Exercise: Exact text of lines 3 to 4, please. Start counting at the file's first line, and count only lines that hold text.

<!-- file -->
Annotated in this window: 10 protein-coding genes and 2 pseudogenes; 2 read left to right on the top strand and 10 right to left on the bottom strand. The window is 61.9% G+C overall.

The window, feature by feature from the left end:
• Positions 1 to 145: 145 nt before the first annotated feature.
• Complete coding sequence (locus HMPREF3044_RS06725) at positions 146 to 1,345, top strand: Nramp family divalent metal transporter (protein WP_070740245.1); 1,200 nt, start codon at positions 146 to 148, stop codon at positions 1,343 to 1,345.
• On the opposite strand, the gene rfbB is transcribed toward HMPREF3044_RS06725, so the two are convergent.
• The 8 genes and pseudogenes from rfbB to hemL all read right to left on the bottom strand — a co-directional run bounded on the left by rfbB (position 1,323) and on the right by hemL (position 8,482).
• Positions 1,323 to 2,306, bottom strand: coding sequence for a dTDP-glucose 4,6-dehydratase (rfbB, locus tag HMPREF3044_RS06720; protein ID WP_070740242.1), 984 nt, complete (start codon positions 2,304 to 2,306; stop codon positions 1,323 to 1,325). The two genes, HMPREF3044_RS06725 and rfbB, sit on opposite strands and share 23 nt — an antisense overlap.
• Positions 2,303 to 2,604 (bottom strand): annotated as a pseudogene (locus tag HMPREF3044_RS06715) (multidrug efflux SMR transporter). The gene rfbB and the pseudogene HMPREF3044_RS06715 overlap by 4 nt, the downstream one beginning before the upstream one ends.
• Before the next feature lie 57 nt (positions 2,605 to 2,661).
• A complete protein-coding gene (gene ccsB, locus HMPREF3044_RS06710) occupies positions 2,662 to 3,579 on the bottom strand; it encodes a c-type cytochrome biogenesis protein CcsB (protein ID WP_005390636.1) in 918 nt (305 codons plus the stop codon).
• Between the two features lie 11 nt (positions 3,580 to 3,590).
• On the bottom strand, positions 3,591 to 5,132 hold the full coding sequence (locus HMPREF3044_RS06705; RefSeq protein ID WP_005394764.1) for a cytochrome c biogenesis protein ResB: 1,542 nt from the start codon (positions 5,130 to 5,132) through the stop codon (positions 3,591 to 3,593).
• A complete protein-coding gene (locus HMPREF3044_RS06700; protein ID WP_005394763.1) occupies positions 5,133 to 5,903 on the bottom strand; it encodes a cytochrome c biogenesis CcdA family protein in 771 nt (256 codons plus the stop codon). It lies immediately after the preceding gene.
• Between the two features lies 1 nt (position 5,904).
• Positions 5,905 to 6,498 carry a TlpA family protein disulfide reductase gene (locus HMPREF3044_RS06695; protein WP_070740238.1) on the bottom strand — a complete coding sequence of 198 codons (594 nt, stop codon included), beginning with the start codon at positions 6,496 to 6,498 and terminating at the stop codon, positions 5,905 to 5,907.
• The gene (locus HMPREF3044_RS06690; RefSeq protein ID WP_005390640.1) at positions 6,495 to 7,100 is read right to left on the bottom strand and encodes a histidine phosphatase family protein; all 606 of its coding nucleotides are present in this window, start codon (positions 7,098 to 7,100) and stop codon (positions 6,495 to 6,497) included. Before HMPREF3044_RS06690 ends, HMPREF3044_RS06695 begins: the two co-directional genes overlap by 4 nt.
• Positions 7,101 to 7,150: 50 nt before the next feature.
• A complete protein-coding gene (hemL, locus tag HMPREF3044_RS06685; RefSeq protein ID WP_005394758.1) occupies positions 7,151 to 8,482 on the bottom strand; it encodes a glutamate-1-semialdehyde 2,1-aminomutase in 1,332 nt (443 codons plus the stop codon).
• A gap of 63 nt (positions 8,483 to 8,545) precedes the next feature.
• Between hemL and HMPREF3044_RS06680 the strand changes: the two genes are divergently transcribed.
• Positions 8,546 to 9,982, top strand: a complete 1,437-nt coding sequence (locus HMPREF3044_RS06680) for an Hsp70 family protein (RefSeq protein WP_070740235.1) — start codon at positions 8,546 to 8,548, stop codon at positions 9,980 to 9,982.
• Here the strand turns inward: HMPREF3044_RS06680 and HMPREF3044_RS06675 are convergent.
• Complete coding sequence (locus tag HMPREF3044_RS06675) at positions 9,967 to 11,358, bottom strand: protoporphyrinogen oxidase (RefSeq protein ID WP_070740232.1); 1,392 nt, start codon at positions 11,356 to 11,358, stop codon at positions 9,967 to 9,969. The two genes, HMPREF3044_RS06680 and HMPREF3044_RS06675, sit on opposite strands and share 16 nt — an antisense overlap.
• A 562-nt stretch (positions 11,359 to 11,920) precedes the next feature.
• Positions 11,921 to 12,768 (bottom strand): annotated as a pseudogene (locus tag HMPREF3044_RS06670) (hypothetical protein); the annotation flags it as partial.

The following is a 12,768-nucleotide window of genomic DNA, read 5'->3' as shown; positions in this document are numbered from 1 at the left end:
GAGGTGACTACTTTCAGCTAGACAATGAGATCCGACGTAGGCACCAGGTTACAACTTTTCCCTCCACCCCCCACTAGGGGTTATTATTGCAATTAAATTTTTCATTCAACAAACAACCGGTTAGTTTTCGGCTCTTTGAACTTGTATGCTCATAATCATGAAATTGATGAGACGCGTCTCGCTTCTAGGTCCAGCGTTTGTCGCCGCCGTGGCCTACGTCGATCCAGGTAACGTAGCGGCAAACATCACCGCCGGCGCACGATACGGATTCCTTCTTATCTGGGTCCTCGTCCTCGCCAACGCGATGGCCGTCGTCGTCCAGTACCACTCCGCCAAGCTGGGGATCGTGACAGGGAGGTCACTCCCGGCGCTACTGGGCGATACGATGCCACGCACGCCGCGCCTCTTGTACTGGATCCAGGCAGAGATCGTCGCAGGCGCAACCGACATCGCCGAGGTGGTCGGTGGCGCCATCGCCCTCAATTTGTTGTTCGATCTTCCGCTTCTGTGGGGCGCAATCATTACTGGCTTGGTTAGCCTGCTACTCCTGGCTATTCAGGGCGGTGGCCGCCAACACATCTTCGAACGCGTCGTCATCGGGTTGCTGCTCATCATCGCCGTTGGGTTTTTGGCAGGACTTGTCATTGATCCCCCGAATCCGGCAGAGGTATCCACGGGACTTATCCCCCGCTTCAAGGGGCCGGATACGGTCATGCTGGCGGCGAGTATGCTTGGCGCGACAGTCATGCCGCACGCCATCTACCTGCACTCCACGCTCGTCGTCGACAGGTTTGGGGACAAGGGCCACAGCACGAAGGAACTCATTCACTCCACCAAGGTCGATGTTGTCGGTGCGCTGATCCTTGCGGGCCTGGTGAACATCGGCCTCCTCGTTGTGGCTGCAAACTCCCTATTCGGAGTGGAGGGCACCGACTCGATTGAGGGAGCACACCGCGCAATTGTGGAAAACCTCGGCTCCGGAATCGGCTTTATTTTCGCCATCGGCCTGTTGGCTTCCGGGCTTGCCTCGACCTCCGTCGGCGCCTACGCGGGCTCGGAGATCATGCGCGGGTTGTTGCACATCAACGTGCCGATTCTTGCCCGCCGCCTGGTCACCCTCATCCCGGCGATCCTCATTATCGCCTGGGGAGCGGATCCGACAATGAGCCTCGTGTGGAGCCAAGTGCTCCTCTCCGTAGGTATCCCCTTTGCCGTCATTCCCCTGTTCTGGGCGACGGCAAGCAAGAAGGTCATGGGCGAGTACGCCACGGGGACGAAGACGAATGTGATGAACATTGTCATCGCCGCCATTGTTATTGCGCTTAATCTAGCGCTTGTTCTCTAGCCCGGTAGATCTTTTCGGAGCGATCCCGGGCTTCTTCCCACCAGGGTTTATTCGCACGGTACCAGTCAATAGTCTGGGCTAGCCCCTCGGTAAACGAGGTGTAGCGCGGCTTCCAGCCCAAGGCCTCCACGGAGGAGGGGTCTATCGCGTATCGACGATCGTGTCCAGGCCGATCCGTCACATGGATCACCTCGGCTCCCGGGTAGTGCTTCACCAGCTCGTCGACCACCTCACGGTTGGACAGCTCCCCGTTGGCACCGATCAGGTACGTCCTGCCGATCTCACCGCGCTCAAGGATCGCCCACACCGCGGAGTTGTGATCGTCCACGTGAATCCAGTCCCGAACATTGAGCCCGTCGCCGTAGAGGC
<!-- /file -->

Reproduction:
• Positions 1 to 145: 145 nt before the first annotated feature.
• Complete coding sequence (locus HMPREF3044_RS06725) at positions 146 to 1,345, top strand: Nramp family divalent metal transporter (protein WP_070740245.1); 1,200 nt, start codon at positions 146 to 148, stop codon at positions 1,343 to 1,345.